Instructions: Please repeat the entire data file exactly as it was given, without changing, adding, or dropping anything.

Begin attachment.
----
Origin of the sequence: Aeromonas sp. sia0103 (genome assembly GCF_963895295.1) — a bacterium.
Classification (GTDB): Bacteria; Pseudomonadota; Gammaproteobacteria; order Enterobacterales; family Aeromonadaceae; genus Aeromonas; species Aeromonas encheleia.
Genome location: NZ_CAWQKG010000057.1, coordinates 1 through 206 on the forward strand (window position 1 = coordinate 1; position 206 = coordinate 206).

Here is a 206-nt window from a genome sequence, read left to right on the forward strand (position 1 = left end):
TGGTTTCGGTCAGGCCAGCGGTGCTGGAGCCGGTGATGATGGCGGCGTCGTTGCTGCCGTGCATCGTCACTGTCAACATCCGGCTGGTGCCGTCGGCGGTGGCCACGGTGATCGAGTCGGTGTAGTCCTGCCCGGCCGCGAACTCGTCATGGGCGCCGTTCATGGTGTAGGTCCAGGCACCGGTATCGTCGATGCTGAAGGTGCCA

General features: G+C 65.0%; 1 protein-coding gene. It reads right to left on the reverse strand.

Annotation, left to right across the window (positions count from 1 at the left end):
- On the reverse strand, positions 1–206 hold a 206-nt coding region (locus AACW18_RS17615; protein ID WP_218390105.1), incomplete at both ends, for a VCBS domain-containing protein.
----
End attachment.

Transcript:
Origin of the sequence: Aeromonas sp. sia0103 (genome assembly GCF_963895295.1) — a bacterium.
Classification (GTDB): Bacteria; Pseudomonadota; Gammaproteobacteria; order Enterobacterales; family Aeromonadaceae; genus Aeromonas; species Aeromonas encheleia.
Genome location: NZ_CAWQKG010000057.1, coordinates 1 through 206 on the forward strand (window position 1 = coordinate 1; position 206 = coordinate 206).

Here is a 206-nt window from a genome sequence, read left to right on the forward strand (position 1 = left end):
TGGTTTCGGTCAGGCCAGCGGTGCTGGAGCCGGTGATGATGGCGGCGTCGTTGCTGCCGTGCATCGTCACTGTCAACATCCGGCTGGTGCCGTCGGCGGTGGCCACGGTGATCGAGTCGGTGTAGTCCTGCCCGGCCGCGAACTCGTCATGGGCGCCGTTCATGGTGTAGGTCCAGGCACCGGTATCGTCGATGCTGAAGGTGCCA

General features: G+C 65.0%; 1 protein-coding gene. It reads right to left on the reverse strand.

Annotation, left to right across the window (positions count from 1 at the left end):
- On the reverse strand, positions 1–206 hold a 206-nt coding region (locus AACW18_RS17615; protein ID WP_218390105.1), incomplete at both ends, for a VCBS domain-containing protein.